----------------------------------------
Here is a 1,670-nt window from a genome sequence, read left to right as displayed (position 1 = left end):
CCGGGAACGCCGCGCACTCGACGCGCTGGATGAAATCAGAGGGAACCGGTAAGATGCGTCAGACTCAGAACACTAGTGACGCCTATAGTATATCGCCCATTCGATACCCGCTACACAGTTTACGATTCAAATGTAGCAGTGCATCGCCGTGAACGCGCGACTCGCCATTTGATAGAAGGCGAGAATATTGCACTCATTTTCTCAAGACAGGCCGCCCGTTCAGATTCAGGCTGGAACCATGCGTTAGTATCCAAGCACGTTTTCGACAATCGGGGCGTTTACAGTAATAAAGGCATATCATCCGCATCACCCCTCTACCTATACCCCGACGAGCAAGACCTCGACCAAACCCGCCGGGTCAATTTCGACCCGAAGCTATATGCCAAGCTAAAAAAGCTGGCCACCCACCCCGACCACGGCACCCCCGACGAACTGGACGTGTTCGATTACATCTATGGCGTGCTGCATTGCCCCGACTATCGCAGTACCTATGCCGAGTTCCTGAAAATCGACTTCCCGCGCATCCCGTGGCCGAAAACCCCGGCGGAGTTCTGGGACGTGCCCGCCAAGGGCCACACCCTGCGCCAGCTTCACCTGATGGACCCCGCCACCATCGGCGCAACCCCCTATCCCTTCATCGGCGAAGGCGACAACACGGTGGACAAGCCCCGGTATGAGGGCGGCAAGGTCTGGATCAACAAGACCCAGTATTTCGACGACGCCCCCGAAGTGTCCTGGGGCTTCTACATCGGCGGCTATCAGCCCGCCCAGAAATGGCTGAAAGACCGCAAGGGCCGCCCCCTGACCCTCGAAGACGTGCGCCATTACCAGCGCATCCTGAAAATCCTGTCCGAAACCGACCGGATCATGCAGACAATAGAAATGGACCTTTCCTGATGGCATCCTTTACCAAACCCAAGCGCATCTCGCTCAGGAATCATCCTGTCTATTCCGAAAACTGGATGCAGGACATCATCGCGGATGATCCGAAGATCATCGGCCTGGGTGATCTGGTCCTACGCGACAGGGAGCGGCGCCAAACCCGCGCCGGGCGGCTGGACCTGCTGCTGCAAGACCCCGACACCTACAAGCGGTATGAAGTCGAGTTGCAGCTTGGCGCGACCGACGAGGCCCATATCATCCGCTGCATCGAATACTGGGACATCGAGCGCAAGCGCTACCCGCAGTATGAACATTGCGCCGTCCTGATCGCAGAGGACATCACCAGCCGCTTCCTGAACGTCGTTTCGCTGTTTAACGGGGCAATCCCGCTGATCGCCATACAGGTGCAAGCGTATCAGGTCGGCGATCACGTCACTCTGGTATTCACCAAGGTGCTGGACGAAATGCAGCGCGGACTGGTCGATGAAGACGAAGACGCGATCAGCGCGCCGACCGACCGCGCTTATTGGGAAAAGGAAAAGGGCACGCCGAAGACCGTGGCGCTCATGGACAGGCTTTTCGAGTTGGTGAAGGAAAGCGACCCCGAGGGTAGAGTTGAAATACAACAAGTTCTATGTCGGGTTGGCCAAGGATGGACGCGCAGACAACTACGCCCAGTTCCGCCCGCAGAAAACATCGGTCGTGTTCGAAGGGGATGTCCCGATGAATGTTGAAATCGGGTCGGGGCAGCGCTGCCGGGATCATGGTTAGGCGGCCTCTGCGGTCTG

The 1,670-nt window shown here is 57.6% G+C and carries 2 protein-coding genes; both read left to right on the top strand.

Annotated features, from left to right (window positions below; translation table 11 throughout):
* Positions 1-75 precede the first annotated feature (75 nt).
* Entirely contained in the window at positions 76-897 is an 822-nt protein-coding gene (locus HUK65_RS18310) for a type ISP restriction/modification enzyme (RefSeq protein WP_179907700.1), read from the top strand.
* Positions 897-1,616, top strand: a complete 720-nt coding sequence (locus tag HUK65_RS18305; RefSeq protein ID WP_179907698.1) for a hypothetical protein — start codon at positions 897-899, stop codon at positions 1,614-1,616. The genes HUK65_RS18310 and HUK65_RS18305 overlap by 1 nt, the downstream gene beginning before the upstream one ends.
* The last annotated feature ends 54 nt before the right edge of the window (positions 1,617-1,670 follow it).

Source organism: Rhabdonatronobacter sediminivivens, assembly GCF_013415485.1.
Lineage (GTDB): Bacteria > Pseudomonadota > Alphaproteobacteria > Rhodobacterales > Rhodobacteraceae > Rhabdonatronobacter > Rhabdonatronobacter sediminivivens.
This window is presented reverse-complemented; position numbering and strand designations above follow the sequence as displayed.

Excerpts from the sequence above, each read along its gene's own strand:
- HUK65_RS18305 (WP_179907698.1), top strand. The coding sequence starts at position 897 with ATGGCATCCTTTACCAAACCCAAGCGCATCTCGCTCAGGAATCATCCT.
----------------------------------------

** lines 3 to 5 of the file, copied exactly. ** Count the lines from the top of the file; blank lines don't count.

The 1,670-nt window shown here is 57.6% G+C and carries 2 protein-coding genes; both read left to right on the top strand.

Annotated features, from left to right (window positions below; translation table 11 throughout):
* Positions 1-75 precede the first annotated feature (75 nt).